Simply Said
Simply Said
Simply Said is the essential handbook for business communication.

Taming the Talented But Tactless Executive

03-10-2002

Every organization has its "problem children". They are the ones who are stellar at what they do but not as successful when it comes to communicating effectively with others. Ironically, they often are major contributors to a company's success but also hurt the company by driving away other talented people who can't deal with their idiosyncrasies.

One common type of negative behavior is embodied in the manager who does not give others enough "air time". Typically, this type of manager focuses only on getting information out-barking orders, dismissing fellow employees with curt remarks or endlessly lecturing people in long, unfocused monologues. For them, a conversation is in reality a one-sided dissemination of information with little thought as to how the recipient of this information reacts or processes it.

"Many well intentioned managers simply don't understand the negative effects their behavior has on others," comments Merna Skinner of Exec-Comm LLC, a New York communications and training consulting firm that coaches executives to be better communicators. She adds, "In an effort to get the job done quickly, they alienate and frustrate those that work with them with their unintentionally insensitive behavior. Its only when these managers actually see how they are really behaving that they can begin to make positive changes."

Bringing in an outside consultant is in many cases the most efficient and tactful way to help these individuals. An objective third party can frankly and directly tell the manager things about their management style that direct reports or colleagues may be reticent to discuss. Similarly, the manager is usually more willing to open up and speak honestly about their weaknesses with someone outside the company. Skinner adds, "when the manager is relaxed and not threatened by internal politics, they can quickly focus in on what needs the most attention."

In most cases it doesn't take long to affect noticeable behavior changes. Within two half-day sessions, an executive can quickly identify the specific behaviors they use which adversely impact others and acquire new skills and strategies to effectively work with others. "Managerial personalities don't change overnight," says Skinner but "the way they interact with others can quickly improve."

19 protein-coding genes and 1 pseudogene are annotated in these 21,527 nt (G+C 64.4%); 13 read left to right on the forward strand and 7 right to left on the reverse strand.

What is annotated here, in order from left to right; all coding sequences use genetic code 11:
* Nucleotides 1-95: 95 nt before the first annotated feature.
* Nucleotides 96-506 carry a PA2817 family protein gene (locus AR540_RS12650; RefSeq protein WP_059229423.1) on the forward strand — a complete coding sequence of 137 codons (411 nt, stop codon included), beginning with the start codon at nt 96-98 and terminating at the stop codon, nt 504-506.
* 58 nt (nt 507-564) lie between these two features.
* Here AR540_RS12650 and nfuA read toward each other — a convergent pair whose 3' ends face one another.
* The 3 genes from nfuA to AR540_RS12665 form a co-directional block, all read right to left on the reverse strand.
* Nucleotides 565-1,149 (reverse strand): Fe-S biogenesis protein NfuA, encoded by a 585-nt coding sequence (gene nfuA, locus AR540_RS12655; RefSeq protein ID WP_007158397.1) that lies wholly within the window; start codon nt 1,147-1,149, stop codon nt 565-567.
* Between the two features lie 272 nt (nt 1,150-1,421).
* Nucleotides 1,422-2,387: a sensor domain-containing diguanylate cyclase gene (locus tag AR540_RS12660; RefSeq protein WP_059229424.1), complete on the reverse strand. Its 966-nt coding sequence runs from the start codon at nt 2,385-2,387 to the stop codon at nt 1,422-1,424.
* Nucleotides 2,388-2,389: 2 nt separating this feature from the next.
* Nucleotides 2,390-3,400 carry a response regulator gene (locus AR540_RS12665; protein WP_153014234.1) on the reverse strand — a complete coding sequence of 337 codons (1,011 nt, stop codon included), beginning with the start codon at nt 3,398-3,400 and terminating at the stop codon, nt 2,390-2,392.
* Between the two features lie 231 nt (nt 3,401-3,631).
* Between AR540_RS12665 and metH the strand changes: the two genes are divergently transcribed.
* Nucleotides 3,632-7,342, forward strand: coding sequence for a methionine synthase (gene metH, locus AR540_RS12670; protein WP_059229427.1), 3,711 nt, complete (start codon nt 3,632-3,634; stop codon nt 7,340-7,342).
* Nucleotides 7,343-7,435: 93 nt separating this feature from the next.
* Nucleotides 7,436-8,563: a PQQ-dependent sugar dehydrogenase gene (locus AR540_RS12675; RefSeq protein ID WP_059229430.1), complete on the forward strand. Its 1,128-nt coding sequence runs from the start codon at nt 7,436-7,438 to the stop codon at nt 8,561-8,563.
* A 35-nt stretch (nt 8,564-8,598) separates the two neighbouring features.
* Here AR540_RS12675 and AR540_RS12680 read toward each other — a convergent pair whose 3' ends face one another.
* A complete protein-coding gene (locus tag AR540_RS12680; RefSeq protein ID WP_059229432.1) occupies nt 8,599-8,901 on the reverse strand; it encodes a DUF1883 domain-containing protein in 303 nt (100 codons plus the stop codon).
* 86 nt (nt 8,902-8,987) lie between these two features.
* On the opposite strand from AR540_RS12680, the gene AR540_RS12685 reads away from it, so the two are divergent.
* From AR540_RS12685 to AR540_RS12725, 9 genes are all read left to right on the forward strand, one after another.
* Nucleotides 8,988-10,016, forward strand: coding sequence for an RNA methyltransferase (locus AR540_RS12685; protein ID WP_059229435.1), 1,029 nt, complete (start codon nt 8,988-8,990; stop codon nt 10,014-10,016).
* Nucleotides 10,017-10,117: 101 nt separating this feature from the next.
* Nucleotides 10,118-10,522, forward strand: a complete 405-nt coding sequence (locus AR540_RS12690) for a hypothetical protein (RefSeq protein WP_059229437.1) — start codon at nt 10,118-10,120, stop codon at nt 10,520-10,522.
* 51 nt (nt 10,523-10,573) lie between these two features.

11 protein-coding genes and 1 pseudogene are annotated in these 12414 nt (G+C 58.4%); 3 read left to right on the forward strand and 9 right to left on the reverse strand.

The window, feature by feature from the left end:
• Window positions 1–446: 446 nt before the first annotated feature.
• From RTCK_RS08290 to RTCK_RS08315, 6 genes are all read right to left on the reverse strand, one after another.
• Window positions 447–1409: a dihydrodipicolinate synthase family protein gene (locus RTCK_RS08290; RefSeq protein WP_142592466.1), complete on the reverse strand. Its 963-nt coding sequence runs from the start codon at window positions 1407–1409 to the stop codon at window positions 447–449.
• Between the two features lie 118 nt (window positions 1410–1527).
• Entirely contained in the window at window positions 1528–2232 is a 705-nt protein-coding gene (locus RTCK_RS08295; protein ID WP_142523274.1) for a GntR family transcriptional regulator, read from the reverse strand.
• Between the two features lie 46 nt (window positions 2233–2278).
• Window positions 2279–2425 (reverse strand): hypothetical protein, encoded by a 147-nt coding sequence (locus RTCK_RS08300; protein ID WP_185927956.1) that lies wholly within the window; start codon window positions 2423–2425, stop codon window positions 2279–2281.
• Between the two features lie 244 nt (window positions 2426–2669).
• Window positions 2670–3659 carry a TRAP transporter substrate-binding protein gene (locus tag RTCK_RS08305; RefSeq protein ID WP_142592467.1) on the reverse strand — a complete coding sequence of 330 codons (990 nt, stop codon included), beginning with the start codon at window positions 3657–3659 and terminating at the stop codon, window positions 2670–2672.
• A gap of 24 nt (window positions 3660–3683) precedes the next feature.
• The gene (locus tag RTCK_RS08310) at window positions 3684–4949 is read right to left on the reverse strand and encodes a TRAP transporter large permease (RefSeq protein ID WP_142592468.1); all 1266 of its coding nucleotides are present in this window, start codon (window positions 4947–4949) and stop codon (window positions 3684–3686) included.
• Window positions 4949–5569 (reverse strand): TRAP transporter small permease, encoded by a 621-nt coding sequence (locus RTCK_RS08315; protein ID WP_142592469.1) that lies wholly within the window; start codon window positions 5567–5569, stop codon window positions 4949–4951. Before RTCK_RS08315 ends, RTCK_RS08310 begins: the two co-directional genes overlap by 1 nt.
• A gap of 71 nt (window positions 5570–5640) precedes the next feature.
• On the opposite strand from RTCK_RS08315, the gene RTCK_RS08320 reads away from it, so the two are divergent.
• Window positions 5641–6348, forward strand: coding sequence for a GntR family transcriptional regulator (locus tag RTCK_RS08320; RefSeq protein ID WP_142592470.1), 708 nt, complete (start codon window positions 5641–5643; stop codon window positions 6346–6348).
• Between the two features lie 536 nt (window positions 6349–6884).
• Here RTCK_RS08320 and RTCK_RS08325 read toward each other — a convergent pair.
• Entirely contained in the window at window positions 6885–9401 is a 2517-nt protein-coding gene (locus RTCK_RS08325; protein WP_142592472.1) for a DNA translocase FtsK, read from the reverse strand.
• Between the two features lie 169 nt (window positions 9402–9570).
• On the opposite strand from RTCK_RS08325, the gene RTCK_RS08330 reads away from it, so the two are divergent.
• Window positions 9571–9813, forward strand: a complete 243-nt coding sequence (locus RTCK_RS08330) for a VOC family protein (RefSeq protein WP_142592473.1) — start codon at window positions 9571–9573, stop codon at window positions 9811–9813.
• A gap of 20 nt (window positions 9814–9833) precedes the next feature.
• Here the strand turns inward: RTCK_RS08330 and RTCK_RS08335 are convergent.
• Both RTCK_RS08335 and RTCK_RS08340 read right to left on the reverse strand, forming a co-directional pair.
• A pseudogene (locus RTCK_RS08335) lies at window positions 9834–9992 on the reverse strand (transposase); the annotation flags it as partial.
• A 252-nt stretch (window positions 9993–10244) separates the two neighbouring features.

Skinner offers these guidelines for developing an effective and results-driven executive development program:

  • Have the managers re-enact an actual interchange: Ask the executive to select a real world example in which they must interact with a member of their staff about a business situation. The actual outcome of the conversation isn't as important as the way the manager gives and receives information. "Managers who talk at people and not with them or who do not actively listen are very quickly identified," contends Skinner.
  • Videotape the role-play: Record the interchange that features the manager acting in their typical role and the consultant in the role of the staff member. Having concrete visual and auditory proof is invaluable to identifying specific problem areas and future solutions.
  • Ask the participants for a self-evaluation: Help the executive observe what they are and aren't doing. Skinner adds, "Through self-discovery comes change, helping them figure it out for themselves is the basis for future growth."
  • Guide the manager to their own conclusions: Asking open-ended questions like, "what kind of reaction did you just have?" or "how do you think you came across there?" will help the manager focus on their developmental needs. Particular attention should be paid to body language, word choice, tone of voice and conversational pacing.
  • Select and prioritize key skills to work on: Improvement in communication is an ongoing process. Pick skills to work on one at a time. Once a manger has mastered one set of behaviors, build upon this learning by shifting the focus to new skills.
  • Gauge progress with follow-up: Make sure that new behaviors are maintained over time by scheduling a follow-up session with managers at key intervals. These sessions also serve the dual purpose of determining if any new behaviors need to be addressed.

FOR IMMEDIATE RELEASE
Contact: Bradford Agry
AGRY COMMUNICATIONS
(212) 501-8045

Back to list